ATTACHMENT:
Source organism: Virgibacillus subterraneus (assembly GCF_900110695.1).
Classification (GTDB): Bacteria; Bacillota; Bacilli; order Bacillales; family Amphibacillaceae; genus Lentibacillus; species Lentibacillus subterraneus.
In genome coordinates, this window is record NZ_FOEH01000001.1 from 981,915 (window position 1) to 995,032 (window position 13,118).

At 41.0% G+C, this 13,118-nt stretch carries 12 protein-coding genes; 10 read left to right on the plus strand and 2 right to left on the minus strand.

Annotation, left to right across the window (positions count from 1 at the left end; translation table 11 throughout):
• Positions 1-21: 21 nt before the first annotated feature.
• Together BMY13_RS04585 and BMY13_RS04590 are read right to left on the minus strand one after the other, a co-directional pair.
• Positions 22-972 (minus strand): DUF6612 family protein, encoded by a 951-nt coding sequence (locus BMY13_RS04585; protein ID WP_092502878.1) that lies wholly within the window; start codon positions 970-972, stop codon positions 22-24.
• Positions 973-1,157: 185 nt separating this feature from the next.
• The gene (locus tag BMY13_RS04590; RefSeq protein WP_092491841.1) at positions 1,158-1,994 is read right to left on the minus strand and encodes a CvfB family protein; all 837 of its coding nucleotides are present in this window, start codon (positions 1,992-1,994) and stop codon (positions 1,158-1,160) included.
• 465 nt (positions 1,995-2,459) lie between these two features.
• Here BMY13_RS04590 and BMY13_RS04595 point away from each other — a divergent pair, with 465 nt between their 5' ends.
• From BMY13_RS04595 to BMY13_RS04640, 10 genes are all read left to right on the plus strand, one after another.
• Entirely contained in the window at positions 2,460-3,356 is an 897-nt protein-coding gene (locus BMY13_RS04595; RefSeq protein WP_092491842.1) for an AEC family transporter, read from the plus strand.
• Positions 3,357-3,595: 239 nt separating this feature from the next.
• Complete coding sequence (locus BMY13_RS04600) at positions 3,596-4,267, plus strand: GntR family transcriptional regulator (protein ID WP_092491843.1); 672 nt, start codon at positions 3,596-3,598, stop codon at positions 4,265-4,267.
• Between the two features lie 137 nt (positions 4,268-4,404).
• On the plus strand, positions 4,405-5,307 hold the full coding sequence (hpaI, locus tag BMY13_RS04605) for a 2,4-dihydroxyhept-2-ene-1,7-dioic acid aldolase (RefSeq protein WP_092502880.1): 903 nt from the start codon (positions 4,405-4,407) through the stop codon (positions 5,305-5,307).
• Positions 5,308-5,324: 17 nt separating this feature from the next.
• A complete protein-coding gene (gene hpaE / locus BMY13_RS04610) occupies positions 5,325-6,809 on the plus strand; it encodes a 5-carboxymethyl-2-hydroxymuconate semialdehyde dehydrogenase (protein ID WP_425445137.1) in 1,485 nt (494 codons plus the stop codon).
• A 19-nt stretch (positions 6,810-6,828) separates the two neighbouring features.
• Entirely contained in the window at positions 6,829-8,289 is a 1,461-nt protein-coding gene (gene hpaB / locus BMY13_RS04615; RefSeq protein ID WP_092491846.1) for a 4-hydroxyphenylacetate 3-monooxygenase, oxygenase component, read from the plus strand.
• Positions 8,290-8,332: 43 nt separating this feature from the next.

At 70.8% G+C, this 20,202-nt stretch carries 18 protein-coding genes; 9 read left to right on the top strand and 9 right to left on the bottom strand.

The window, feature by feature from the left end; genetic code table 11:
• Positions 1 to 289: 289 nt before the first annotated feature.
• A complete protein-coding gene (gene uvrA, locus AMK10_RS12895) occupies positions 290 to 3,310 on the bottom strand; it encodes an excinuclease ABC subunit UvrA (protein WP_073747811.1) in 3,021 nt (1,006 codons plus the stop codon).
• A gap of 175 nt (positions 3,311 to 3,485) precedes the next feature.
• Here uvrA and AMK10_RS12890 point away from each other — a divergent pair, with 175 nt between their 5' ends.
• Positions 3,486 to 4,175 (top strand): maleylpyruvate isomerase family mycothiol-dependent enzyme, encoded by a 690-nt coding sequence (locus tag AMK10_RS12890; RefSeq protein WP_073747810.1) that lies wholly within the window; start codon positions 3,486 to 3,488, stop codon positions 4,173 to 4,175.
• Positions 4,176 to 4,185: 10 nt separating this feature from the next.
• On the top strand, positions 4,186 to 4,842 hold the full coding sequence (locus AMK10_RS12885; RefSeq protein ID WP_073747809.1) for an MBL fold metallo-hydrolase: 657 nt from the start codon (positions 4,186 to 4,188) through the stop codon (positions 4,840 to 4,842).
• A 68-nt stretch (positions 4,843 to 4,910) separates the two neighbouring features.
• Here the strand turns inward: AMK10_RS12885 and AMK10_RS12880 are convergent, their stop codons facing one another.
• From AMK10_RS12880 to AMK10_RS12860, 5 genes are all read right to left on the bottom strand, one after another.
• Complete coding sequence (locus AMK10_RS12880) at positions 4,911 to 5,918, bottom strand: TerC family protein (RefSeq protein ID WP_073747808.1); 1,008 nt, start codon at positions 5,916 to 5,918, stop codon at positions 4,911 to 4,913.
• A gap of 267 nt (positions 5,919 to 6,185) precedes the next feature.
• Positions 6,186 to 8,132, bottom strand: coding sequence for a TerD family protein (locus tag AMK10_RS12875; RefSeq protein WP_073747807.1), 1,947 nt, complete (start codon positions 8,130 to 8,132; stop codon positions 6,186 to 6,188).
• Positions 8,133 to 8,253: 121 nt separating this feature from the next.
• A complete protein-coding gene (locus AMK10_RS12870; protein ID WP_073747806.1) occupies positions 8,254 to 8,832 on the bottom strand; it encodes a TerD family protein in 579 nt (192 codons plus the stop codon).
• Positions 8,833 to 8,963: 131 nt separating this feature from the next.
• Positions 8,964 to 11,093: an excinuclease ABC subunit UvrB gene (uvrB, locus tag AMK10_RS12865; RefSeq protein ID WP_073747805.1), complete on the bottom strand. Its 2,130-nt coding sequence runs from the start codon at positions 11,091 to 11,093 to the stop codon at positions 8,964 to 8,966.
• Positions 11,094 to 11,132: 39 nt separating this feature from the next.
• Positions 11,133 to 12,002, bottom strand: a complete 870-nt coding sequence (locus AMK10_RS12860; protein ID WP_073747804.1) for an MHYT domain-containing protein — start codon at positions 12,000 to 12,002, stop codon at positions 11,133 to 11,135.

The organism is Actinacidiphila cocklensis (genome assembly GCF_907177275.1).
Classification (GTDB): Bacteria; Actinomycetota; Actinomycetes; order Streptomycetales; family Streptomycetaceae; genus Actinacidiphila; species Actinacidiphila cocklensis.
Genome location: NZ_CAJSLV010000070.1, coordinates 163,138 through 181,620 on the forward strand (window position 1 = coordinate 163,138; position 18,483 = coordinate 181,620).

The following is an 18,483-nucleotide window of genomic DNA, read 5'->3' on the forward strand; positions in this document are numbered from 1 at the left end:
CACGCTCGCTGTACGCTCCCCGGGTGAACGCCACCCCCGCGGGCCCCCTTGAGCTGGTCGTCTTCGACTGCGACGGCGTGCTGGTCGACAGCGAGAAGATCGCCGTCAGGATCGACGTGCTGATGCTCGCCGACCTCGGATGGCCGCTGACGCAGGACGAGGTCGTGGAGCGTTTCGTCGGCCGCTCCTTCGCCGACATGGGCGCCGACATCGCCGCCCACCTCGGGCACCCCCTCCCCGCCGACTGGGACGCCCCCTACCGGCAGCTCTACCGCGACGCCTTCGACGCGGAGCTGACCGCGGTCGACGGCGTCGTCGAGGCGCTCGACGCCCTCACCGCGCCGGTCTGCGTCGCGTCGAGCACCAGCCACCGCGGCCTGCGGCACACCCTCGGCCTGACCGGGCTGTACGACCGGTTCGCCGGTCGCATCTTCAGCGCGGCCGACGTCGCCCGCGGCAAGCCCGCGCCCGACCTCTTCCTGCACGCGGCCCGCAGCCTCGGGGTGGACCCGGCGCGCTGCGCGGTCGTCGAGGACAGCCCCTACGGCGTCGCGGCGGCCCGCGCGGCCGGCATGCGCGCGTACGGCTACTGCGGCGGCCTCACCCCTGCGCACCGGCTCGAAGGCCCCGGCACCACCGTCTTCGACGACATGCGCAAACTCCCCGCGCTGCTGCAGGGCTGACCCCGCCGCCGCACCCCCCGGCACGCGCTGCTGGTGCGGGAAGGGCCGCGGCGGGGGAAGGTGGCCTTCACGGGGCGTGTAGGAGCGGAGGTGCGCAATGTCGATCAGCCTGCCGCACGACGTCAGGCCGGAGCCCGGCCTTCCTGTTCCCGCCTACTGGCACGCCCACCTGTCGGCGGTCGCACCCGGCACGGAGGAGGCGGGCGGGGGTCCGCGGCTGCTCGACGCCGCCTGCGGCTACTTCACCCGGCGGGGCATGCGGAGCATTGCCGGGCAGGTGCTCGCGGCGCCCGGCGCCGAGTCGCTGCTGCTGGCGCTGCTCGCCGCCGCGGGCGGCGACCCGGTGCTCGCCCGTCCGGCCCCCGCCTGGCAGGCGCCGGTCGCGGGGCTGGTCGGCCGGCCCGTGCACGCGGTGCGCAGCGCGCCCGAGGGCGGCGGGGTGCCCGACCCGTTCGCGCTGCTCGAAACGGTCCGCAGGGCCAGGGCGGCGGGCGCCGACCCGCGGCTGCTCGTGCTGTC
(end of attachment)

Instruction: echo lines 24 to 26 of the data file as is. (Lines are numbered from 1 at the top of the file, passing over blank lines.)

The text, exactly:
At 70.8% G+C, this 20,202-nt stretch carries 18 protein-coding genes; 9 read left to right on the top strand and 9 right to left on the bottom strand.

The window, feature by feature from the left end; genetic code table 11:
• Positions 1 to 289: 289 nt before the first annotated feature.